HEA Analysis of Completion booklet

Four in Every Five Irish Students Complete their Degree

By David Reilly

Posted: 14 February, 2019

Major Study of Higher Education Completion Rates Finds that Leaving Certificate Performance is Strongest Predictor of Completion

Today (Thursday 14th February), the Higher Education Authority (HEA) publishes a study on the rates of completion of 34,059 students who entered Irish Universities, Institutes and Colleges full time at undergraduate level in the 2007/8 academic year. These students were tracked over the following ten years and the report finds that overall, 76% of them graduated within that period. At Level 8 Honours Degree Level, more than four in every five students completed with completion rates of 94% in the Colleges (Colleges of Education and NCAD), 83% in the Universities and 74% in the Institutes of Technology. At 62%, the levels of completion at level 6 and 7 programmes is lower, but that still means that more than three in five at this level complete their course.

Among the other key findings –

– Students on education / teaching courses are most likely to complete at 91%, followed by those in health & welfare areas at 84%. The lowest completion field is computing at 55%.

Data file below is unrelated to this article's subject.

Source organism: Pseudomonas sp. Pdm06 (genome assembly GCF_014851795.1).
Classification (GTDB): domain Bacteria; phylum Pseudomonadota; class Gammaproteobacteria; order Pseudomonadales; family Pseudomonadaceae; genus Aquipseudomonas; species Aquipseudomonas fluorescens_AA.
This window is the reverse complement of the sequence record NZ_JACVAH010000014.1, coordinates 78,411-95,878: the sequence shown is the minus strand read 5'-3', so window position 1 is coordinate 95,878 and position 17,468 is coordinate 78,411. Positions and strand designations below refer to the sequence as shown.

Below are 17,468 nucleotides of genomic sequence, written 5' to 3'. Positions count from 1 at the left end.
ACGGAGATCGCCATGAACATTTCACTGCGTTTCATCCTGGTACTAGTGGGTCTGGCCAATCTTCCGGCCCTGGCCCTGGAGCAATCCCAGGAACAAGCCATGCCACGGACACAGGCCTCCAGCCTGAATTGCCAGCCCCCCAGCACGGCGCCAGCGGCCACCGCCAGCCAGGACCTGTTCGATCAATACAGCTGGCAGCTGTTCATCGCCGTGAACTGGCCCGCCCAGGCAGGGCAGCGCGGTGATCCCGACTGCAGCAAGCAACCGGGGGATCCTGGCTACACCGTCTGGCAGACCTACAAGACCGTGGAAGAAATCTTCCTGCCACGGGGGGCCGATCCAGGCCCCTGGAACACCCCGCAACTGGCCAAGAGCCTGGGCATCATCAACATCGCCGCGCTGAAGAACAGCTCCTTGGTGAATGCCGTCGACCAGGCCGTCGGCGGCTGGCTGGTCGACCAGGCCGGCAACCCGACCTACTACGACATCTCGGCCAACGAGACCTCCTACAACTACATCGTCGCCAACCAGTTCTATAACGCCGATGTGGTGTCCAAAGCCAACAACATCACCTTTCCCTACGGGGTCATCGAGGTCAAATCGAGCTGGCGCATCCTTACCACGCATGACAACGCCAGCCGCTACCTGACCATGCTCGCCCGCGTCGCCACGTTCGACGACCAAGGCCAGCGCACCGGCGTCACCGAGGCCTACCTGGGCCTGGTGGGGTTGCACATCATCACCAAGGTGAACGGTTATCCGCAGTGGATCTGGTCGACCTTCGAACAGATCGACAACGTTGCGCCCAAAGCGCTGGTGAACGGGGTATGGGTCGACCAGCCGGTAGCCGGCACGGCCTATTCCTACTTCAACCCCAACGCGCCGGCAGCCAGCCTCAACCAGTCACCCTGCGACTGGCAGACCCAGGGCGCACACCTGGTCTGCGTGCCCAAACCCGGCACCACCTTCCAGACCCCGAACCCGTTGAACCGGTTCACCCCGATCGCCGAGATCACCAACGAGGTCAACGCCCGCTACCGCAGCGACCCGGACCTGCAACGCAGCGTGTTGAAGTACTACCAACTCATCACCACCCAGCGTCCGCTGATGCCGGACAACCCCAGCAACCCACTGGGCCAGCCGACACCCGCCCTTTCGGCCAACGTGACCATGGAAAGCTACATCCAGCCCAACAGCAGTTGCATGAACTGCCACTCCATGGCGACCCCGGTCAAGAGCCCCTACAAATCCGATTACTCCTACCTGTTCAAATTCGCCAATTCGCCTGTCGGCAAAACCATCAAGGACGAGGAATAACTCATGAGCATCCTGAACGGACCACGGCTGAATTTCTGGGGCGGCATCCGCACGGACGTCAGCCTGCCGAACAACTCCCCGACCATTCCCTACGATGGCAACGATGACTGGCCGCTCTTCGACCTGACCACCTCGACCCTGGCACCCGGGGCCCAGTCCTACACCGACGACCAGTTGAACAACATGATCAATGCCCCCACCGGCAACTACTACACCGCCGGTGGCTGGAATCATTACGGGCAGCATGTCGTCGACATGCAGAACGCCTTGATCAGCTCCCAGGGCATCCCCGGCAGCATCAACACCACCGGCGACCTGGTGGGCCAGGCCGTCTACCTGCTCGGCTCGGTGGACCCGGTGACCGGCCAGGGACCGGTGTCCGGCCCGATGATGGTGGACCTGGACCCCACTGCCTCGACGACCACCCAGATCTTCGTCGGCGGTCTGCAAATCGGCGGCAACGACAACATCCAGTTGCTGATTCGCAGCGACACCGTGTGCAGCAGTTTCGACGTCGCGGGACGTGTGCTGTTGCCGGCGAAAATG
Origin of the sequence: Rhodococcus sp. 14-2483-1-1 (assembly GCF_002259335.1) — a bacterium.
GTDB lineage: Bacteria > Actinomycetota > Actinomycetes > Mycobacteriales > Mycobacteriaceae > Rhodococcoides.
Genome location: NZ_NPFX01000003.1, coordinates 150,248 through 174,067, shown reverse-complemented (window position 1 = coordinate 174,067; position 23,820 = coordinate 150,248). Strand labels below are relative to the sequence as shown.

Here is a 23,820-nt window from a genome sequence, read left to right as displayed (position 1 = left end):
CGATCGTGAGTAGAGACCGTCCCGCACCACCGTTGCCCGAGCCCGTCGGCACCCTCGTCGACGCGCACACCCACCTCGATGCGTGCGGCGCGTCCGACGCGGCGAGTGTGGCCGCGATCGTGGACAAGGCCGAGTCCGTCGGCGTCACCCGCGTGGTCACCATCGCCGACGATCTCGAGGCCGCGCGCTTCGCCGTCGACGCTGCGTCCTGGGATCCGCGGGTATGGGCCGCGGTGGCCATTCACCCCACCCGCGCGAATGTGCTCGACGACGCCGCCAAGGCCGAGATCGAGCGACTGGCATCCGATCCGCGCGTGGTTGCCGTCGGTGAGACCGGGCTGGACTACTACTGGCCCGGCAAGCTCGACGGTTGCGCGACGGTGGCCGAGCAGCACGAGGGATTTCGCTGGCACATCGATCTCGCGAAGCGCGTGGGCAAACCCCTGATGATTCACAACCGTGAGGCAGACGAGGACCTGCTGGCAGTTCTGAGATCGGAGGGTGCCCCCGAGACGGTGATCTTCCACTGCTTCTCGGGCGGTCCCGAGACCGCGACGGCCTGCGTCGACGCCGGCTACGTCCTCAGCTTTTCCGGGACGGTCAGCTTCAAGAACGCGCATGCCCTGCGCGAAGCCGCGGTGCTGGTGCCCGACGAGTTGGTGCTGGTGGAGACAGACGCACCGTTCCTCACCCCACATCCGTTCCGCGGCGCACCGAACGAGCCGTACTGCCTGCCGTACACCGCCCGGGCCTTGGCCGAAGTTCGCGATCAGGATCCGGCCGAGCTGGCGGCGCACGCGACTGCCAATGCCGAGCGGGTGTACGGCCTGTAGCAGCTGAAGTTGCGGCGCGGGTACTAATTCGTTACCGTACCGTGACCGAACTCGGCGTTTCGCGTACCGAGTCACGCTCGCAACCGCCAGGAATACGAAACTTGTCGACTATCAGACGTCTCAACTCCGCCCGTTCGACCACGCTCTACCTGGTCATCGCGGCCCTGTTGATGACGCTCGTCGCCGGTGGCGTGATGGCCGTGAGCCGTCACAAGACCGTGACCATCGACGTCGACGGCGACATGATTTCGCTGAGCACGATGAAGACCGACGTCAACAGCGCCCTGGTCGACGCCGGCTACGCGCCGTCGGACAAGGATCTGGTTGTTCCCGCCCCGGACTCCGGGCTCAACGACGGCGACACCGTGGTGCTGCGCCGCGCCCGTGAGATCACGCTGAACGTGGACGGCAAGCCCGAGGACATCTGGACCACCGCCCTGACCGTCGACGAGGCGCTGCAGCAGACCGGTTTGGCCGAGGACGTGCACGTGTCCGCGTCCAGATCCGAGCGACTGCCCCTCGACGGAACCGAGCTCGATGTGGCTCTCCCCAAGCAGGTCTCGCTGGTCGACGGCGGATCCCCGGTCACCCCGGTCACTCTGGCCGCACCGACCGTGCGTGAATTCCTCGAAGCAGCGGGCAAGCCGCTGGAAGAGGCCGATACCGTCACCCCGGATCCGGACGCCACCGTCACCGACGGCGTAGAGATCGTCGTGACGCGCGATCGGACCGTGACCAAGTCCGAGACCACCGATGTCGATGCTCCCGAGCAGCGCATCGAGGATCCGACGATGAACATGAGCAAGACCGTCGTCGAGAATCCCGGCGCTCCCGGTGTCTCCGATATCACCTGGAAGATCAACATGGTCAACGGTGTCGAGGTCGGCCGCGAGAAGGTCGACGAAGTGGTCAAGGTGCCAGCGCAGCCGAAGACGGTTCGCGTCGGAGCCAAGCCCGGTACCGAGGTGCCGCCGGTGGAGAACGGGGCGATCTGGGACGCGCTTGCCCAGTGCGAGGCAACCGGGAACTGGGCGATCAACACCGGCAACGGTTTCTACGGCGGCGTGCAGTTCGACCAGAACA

– Completion rates for females are higher than males (81% v 71%) and this reflects the generally higher performance rates of females in education generally.
– Performance in the Leaving Certificate, especially in Leaving Certificate Maths and in English, is a good indicator of likelihood to complete a third level course. In general, the higher the Leaving Cert points, the more likely to complete.
– Concerning the length of their course, 58% of students graduated on time, 71% graduated a year later than usual and in total, 76% completed at some stage.
– 63% of non-completion is accounted for by students leaving during their first year in college.
– Ireland compares well internationally on this data.

Paul O’Toole, Chief Executive of the HEA, said,

“This detailed report is a significant contribution to broadening understanding of student performance at higher education. The findings are mostly positive but require further consideration to address some of the challenges that the evidence presents. In particular, we need to look at non-completion rates by males in certain areas, and the higher education system is seeking ways to improve the outcomes for those students.”

Download Report Here

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